Teachers across Poland traveled to Hungary last week to attend a workshop organized by USC Shoah Foundation – The Institute for Visual History and Education (the Institute). The workshop, part of the Institute’s Teaching with Testimony for the 21st Century program, took place at Central European University in Budapest from November 11 to November 16. During the workshop, the teachers learned how to use interviews with Holocaust survivors and witnesses for education.
In 2011, the Institute launched Teaching with Testimony for the 21st Century, a professional-development program for teachers in Central and Eastern Europe. Designed to introduce testimony—especially locally relevant testimony—as a resource for digital literacy development, critical thinking skills building, and anti-discrimination education, Teaching with Testimony for the 21st Century reached teachers from the Czech Republic, Hungary, and Ukraine through workshops over the summer. Last week’s workshop for Polish teachers, which brought the first year of the program to a close, was co-funded by the Task Force for International Cooperation on Holocaust Education, Remembrance, and Research; participants included teachers of history, social studies, literature, religion, media education, and foreign languages.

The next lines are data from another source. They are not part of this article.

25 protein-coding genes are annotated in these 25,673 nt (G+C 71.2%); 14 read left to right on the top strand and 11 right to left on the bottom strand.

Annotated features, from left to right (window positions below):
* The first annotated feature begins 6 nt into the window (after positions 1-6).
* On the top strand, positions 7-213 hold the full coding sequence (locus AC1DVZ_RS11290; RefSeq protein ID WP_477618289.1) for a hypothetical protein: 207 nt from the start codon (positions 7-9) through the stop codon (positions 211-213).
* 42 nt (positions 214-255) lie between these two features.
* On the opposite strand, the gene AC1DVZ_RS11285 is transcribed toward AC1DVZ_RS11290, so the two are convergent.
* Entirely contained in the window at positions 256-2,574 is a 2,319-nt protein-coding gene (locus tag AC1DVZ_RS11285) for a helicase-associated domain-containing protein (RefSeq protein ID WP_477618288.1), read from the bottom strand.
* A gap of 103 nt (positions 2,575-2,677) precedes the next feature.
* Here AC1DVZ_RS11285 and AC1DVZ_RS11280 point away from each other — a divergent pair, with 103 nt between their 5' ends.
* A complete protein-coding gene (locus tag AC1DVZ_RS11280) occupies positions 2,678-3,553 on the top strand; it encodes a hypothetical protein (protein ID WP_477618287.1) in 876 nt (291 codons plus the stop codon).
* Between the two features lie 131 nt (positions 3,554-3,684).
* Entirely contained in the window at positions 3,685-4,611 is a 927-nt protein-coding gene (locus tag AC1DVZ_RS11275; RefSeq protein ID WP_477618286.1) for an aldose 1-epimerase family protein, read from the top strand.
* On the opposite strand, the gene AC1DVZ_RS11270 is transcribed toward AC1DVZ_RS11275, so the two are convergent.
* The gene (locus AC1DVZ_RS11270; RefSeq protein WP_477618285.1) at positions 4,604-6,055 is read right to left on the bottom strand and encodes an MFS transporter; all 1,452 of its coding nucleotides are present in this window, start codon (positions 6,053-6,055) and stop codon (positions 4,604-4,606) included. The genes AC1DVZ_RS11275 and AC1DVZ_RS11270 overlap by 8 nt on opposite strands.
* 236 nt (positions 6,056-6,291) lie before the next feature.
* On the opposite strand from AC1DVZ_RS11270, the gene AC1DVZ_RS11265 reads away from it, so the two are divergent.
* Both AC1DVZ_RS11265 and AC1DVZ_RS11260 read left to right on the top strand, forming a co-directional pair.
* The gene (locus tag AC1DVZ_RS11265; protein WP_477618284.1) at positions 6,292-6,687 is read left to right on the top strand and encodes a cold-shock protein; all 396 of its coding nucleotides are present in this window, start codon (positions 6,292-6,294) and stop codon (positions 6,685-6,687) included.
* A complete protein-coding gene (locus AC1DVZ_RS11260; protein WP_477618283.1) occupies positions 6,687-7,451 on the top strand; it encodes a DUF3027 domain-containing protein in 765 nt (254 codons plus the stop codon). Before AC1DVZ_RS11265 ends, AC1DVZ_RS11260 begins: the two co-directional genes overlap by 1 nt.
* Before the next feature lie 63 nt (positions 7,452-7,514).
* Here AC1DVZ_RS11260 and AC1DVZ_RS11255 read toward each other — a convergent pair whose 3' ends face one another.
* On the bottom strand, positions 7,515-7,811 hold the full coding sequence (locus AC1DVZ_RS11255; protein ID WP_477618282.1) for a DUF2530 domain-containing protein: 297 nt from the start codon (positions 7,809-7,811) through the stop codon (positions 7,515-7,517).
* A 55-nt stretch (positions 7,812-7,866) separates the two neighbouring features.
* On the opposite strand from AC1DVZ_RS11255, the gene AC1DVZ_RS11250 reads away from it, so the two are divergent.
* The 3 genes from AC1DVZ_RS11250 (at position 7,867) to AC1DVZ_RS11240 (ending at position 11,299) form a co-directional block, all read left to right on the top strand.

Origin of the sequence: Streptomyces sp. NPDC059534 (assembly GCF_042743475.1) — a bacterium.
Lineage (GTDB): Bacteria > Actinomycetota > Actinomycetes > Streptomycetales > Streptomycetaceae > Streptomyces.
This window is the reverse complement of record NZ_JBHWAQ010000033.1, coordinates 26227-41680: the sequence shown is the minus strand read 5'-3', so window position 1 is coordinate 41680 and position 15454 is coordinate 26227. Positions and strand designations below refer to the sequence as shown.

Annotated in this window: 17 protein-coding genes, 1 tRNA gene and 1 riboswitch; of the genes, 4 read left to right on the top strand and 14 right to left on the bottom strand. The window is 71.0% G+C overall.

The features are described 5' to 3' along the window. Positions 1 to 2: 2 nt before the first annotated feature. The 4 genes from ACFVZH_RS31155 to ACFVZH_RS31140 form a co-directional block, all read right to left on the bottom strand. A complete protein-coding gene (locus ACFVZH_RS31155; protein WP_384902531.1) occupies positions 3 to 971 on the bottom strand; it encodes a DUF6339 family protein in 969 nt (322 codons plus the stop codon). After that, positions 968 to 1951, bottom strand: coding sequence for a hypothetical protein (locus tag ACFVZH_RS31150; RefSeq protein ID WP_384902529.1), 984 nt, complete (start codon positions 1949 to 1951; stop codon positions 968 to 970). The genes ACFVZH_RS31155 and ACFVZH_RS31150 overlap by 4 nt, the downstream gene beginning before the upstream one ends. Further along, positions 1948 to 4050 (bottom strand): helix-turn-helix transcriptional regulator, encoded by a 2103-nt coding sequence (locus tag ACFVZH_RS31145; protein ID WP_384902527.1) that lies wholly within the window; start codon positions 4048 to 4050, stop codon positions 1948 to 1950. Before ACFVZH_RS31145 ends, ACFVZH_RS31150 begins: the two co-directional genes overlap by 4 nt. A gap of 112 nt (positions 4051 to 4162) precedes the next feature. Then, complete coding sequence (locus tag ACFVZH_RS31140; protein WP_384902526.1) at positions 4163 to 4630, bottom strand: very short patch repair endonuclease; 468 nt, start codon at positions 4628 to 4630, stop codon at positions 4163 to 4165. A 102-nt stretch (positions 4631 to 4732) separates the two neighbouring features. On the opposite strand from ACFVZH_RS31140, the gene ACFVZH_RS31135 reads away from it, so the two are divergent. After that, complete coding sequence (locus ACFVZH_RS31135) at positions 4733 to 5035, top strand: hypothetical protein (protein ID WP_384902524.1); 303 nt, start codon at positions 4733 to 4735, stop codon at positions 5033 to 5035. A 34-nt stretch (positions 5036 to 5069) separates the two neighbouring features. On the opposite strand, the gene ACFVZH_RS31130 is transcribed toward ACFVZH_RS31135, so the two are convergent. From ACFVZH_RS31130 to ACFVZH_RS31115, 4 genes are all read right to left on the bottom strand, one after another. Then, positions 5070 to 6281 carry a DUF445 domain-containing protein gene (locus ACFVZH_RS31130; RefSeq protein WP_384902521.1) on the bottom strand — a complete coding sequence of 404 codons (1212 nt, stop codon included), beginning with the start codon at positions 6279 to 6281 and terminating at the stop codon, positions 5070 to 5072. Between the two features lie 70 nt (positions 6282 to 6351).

After participating in Teaching with Testimony for the 21st Century workshops, teachers work with the Institute to produce their own testimony-based lessons and student activities, which they pilot in the classroom during the school year. Next summer, they will present their materials at a second series of workshops.
Teaching with Testimony in the 21st Century is based on the pedagogical approach of the Institute’s professional development program for teachers in the United States. Participants become part of an international network of educators who use survivor testimony to combine anti-discrimination education with the development of digital literacy and other 21st-century competencies.